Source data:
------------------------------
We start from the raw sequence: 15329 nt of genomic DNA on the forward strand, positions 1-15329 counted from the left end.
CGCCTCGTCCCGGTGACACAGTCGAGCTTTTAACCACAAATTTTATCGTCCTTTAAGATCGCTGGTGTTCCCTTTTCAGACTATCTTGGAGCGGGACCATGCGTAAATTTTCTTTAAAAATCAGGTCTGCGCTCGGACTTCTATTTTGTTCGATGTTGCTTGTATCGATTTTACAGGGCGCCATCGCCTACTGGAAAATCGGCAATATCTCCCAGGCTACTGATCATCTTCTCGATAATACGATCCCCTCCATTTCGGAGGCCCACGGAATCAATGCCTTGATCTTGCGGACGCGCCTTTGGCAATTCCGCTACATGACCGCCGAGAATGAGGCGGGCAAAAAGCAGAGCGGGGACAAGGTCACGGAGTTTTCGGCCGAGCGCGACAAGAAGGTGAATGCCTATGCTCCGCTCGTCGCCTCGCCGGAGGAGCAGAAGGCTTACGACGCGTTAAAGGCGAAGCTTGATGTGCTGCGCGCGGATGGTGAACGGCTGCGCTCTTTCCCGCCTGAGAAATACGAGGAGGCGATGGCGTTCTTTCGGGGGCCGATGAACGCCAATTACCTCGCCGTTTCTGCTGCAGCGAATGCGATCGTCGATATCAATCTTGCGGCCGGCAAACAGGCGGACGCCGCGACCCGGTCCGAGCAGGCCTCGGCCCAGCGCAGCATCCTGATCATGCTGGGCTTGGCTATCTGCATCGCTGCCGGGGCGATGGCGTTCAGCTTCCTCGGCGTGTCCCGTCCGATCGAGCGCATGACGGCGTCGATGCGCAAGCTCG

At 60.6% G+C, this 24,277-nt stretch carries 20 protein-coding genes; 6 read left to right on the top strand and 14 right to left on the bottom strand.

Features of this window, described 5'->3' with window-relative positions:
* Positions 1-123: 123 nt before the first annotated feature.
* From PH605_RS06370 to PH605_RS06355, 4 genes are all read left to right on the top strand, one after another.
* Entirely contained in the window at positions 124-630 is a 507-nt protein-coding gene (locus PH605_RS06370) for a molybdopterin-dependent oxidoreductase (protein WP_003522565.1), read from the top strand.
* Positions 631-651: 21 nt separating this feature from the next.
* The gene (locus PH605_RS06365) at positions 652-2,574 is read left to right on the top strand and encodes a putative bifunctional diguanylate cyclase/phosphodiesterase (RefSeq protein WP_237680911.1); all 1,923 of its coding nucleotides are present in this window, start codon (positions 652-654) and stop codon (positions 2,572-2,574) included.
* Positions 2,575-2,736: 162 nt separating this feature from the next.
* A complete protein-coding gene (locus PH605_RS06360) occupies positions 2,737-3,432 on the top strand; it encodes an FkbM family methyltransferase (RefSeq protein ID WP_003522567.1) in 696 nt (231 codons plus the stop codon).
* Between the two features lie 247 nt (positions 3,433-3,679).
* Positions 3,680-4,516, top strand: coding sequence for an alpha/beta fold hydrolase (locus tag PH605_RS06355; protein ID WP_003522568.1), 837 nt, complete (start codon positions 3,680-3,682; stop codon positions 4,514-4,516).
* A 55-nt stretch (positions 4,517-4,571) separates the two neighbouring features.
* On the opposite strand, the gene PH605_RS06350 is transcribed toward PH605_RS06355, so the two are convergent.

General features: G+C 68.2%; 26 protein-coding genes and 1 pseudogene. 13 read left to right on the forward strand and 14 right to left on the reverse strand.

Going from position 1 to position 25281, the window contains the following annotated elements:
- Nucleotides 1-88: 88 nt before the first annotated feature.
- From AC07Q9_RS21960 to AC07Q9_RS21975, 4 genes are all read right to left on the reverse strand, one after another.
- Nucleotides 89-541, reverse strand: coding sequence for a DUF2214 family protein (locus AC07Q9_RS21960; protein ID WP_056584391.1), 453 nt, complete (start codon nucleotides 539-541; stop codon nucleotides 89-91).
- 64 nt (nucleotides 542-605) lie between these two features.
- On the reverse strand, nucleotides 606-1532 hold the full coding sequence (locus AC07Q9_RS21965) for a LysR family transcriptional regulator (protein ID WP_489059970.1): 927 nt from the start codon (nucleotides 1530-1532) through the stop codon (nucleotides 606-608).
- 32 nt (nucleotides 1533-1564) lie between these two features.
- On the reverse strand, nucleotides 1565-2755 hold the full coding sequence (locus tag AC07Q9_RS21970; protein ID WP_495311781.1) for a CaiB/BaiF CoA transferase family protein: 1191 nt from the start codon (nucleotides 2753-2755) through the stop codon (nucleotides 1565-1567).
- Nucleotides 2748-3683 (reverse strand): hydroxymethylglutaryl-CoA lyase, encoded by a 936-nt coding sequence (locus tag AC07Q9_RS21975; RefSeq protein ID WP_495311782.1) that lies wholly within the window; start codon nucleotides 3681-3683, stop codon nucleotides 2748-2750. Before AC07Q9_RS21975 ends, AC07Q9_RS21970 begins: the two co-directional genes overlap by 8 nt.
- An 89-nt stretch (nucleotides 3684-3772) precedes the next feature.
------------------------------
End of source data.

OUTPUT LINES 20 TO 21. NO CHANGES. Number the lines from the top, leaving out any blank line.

- Nucleotides 89-541, reverse strand: coding sequence for a DUF2214 family protein (locus AC07Q9_RS21960; protein ID WP_056584391.1), 453 nt, complete (start codon nucleotides 539-541; stop codon nucleotides 89-91).
- 64 nt (nucleotides 542-605) lie between these two features.